If we all do not have the innate capacity for recognizing good vs evil, it goes to the heart of Protestantism. If we need clergy to intercede and interpret the will and word of God on our behalf, then it could be said that only men of the cloth have free will. For the rest of us there is only obedience. Obedience to the Word as handed down by superior men.

If our souls are not equal in the eyes of God, then what is the point of free will? If free will is simply a test, a ruse, then God is a joker.

On the other hand, if free will is a natural consequence of the level of intelligence required of recognizing the Divine, then everything becomes spiritual. The entire natural world becomes spiritual and everything to the extent to which it is conscious is capable of responding to and expressing the Divine. This is the essence of what the Gospel of Thomas is all about to me, and it is the link between Christianity and Buddhism, which makes it transcendent of sect. I am trying to understand the consequences of this perception, if it is indeed correct. And I am trying to reconcile my life to it.

Posted by: Cobb [TypeKey Profile Page] at January 22, 2006 11:39 AM

OK, I guess I misunderstood what you meant when you wrote that we have the same UNDERSTANDING of good v. evil. I sure don't believe that we have to have the clergy interpret that for us; that goes back to my upbringing in the Baptist church, and the concept of "soul competence".

I'm thinking of Isaiah 55:8,9

"For my thoughts are not your thoughts, neither are your ways my ways, saith the LORD. For as the heavens are higher than the earth, so are my ways higher than your ways, and my thoughts than your thoughts."

Posted by: Laura(southernxyl) at January 22, 2006 02:21 PM

As to your question about the civil war, the simple answer is that economics outweighed morality(as is commonly the case in the history of man)as well as the fact that they were taught for generations that slavery was acceptable behaviour. Old traditions die hard, even if they are wrong.

In your studies, I suggest you go straight to the source of Christianity. The Bible. Specifically, the King James Version(red-letter edition). You probably have already done this but alot of the answers you seek are readily available there. Good luck on your quest.

Posted by: Anonymous at January 23, 2006 08:29 AM

I'm going to buy a new King James for myself this month. I can't tell you how much other versions tick me off. The Revised Standard is OK but sometimes I hear Bible verses and I don't know what the heck people are saying.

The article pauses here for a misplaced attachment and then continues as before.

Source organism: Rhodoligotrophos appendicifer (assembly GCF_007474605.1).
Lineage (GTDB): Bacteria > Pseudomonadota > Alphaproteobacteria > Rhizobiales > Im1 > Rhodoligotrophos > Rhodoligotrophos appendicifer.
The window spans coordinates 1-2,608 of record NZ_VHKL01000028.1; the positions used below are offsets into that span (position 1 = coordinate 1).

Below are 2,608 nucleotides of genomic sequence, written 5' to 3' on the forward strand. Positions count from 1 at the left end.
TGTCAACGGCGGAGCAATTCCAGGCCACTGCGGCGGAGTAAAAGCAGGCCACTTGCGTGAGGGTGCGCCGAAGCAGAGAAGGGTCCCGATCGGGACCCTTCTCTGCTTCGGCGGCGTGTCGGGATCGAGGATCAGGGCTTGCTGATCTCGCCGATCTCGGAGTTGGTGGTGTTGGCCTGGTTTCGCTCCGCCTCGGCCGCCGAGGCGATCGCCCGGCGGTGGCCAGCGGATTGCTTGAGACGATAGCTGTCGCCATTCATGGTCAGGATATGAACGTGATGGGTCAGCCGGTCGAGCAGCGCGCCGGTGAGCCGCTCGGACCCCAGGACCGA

I'm going to get in trouble too. That's for sure. Because I'm going to interpret the Bible my way, and I'm going to bring in real life philosophy as I always do. I'm going to be more Christian than the average Joe, as I was as a teenager. Lucifer Jones.

Posted by: Cobb [TypeKey Profile Page] at January 23, 2006 08:50 AM

Two bits of unasked-for advice. Disregard as desired.

1 - KJV isn't necessarily best. It's a translation of translations, not taking into account more original texts found since then. Plus, the English language has changed since 1611. You can find websites that compare different versions, verse-by-verse. For a blend of careful scholarship and readability, the New International Version isn't bad.

2 - Don't approach the Bible with an agenda. It may not be saying what you expect or want it to. Let yourself be surprised, even dismayed at what you find. That's the only way you can hear what God really has to say.

The reason I say this is that one of our young ministers said that he learned in seminary to approach the Bible to see what it has to say about the poor and oppressed. This was not said in a venue where I had an opportunity to talk to him about it, but I hope he unlearns that mighty fast. Because he was applying it to the parable of the workers in the vineyard, and trying to say that the workers who worked all day and got paid the same were oppressed. But if you back up to the beginning of the parable, Jesus says that the kingdom of Heaven is like the man who owned the vineyard. In other words, some things will happen that seem unfair to us, but that's just how it is. (Not always, but in this instance.)

Posted by: Laura(southernxyl) at January 23, 2006 10:26 AM

Hi Cobb,
Thanks, once again, for a thought-provoking post. I began the Alpha Course last night at my local Church of England parish and you have touched upon some of the stuff running through my own head, but for which I could not begin to express so eloquently as yourself. It would be fair to describe myself as an agnostic who wants to believe; I cannot have faith without an intellectual foundation (no matter how much my Southern Baptist and "non-denominational" background tells me otherwise), and I found in the past that C.S. Lewis helps to bridge the gap, but doesn't quite go all the way. Do you know of any contemporary writers who are attempting to do the same thing Lewis attempted?

By the way, I miss hearing the KJV in church myself; the language of the NIV just doesn't ring as well. I have found though, that the New Jerusalem Bible is an excellent scholarly Bible which deals with the facts of early church history quite well. The translations for all of the passages are taken directly from the oldest known extant copies of the different manuscripts. It provided loads of ammunition for me in my early 20s whenever I wanted to go head to head with Jehovah's Witnesses and the like.

Posted by: James G at January 24, 2006 04:37 AM